Wednesday, 11 May 2016

A Tribute to Beverly Garland

Beverly Garland

(October 17, 1926 – December 5, 2008)

Beverly Garland was an American film and television actress, businesswoman, and hotel owner. Born Beverly Lucy Fessenden in Santa Cruz, California, the daughter of Amelia Rose, a businesswoman, and James Atkins Fessenden, a singer and salesman, Beverly Garland grew up in Glendale, California.

Beverly Garland in Not of This Earth 1957

Acting Career

Beverly Garland studied dramatics under Anita Arliss, the sister of renowned stage and screen star George Arliss. She went on to do radio work and appeared scantily clad in risqué shorts with titles such as “Fanny With the Cheeks of Tan!” Her work in films consisted primarily of roles in low-budget action and science fiction movies.

In the 1950s, Beverly Garland often played the role of a no-nonsense, secure and tough woman who could handle herself whenever the situation demanded it of her, whether it be as a female marshal, a prison escapee or confronting and doing battle with an alien invader.

Some of the non-science fiction movies she appeared in include;

  • D.O.A. a classic film noir (1950) 
  • The Joker Is Wild (1957) 
  • Pretty Poison (1968) 
  • Where the Red Fern Grows (1974) 
  • Airport 1975 (1974) 

Beverly Garland also appeared in well-known television series and sit-coms such as My Three Sons. Scarecrow and Mrs. King and 7th Heaven. Some of her other appearances include;

  • City Detective (1955), "Man Down, Woman Screaming” 
  • Frontier (1955), "Cattle Drive to Casper" 
  • Decoy (1957-58), playing television's first policewoman as an undercover police officer "Casey Jones.” Garland was also the first actress to star in a television dramatic series 
  • State Trooper (1956), "Rodeo Rough House" playing a rodeo sharpshooter 
  • Wanted: Dead or Alive (1960), "Prison Trail" 
  • Riverboat (1960), "Three Graves"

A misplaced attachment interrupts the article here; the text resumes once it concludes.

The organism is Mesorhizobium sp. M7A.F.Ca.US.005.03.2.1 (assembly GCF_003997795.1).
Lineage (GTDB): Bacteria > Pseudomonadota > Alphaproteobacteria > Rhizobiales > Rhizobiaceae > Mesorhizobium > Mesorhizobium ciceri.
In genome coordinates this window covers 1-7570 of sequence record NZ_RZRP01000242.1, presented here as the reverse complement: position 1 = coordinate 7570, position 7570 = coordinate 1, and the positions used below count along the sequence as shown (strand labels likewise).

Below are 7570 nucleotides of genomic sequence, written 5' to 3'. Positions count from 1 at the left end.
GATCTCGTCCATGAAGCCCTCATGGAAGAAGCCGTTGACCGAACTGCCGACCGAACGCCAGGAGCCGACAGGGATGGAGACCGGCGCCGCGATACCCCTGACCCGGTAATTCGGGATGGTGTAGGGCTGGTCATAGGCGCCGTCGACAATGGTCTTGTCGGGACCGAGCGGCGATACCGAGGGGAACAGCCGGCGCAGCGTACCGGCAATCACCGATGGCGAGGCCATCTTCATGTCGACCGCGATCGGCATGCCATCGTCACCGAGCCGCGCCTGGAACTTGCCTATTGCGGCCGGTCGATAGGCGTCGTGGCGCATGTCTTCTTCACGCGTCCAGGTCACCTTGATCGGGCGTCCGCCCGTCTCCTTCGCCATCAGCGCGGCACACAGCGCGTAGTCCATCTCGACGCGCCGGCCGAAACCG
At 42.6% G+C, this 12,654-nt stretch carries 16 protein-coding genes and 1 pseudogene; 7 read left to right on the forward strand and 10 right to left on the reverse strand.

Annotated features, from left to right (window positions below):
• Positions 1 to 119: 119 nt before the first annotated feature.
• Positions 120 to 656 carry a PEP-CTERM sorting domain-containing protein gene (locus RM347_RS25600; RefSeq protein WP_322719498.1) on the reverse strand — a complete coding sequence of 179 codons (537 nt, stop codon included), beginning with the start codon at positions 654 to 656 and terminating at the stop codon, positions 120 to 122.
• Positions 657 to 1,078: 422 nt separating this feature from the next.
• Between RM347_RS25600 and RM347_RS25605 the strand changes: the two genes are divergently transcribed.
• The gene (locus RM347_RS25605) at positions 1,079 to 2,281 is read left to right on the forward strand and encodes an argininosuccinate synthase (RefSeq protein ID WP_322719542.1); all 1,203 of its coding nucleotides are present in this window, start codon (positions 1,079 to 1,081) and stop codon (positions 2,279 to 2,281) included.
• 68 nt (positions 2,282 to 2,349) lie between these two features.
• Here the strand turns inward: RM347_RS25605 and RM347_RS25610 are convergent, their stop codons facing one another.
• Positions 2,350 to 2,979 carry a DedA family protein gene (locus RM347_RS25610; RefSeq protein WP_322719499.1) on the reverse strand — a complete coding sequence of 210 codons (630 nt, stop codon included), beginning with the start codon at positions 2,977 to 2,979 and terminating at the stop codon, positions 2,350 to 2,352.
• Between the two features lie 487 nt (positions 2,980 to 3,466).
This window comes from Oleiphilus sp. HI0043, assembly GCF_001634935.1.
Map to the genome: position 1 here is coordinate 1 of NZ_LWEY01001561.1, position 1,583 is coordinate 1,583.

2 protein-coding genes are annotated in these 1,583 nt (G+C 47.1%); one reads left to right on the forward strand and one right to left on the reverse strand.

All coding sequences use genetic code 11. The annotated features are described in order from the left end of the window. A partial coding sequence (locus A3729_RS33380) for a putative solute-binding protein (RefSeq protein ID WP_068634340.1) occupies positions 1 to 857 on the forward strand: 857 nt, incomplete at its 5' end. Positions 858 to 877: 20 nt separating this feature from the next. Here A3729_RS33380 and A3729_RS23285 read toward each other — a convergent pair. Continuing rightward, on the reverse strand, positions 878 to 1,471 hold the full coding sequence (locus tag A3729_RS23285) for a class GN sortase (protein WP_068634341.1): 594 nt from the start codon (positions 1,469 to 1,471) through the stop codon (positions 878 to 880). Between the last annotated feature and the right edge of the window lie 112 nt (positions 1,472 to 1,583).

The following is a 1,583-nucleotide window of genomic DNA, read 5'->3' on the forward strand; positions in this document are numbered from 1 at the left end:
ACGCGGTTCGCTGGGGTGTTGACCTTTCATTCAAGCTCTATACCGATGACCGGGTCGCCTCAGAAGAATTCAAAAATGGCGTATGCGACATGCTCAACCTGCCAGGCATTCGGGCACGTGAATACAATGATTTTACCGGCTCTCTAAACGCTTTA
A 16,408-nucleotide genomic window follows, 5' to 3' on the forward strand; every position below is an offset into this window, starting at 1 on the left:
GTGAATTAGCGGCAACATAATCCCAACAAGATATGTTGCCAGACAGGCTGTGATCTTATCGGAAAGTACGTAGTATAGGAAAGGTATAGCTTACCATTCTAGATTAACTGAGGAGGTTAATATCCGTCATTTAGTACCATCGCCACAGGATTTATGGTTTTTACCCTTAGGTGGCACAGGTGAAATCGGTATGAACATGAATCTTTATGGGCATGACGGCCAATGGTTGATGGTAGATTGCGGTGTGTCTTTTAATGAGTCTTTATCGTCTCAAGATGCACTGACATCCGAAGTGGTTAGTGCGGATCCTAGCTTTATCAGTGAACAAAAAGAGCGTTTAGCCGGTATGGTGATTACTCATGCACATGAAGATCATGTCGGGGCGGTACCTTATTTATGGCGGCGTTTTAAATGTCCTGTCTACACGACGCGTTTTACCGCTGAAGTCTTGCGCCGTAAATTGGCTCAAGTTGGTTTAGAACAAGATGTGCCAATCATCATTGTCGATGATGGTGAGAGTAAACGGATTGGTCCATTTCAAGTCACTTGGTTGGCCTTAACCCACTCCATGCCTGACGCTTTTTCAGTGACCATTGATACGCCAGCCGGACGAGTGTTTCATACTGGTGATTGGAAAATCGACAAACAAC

• Laramie (1960), “Saddles and Spurs” 
  • The Dakotas (1963), "The Chooser of the Slain" 
  • The Eleventh Hour (1963), "What Did She Mean by Good Luck?" 
  • The Fugitive (1964-65), "Smoke Screen" 

Beverly Garland also had appearances on shows such as The Bing Crosby Show. Remington Steele, Twilight Zone, Kung Fu, and The Mary Tyler Moore Show. 

Personal life & Later Years

Ms Garland had been previously married to Richard Garland whom she divorced in 1953. Her second husband of 39 years, businessman Filmore Crank died in 1999, They had a son and a daughter of their own, in addition to Mr Crank’s son and daughter from a previous marriage.

In addition to her acting career, Beverly Garland devoted a lot of time to the 255-room Spanish-Mission style resort called the Beverly Garland Holiday Inn that her husband Filmore Crank built and named for her.

Beverly Garland died at age 82 in her home in the Hollywood Hills, Los Angeles, California on December 5, 2008. She died from undisclosed causes after a lengthy illness. She was survived by a son, a daughter, and two grandchildren. 

Awards & Recognition

For her contribution to the television industry, Beverly Garland has a star on the Hollywood Walk of Fame at 6801 Hollywood Boulevard which she received in 1983. In 2001, in recognition of her 50 years in show business, the Pacific Pioneer Broadcasters inducted her into its Hall of Fame. 

Legacy: science fiction & horror genre films

Beverly Garland is probably best remembered as being associated with Roger Corman’s 1950s cult films. Despite how such films might be viewed now, back then she would have taken her roles in them quite seriously and would have given her all as an actress.

Science fiction / Horror films and TV series Beverley Garland appeared in include;

The Neanderthal Man, (1953)
It Conquered the World as Claire Anderson, (1956)
Swamp Women, (1956)
Curucu, Beast of the Amazon, (1956)
Not of This Earth as Nurse Nadine Storey, (1959)
Science Fiction Theatre episode, "Negative Man," (1959)
The Alligator People as Joyce Webster (Jane Marvin). 1(959)
The Twilight Zone (1960) episode, "The Four of Us Are Dying"

According to Beverly Garland, she could “scream with more variations from shrill to vibrato than any other girl in pictures.” However, her characters didn't just scream, faint, run away or cower behind a brave male lead actor. Unlike many other female actors and the kinds of roles they were required to take on at the time, the characters she plortrayed could hold their own in a male dominated world and take the lead when action needed to be taken.

It Conquered the World (1956)

(Watch the first 3 minutes of the clip when Garland as Claire Anderson confronts the alien in its lair: “I’ll see you in hell first!”)

“We really meant it. We gave our all. We were serious, good actors and we played it seriously”

©Chris Christopoulos 2016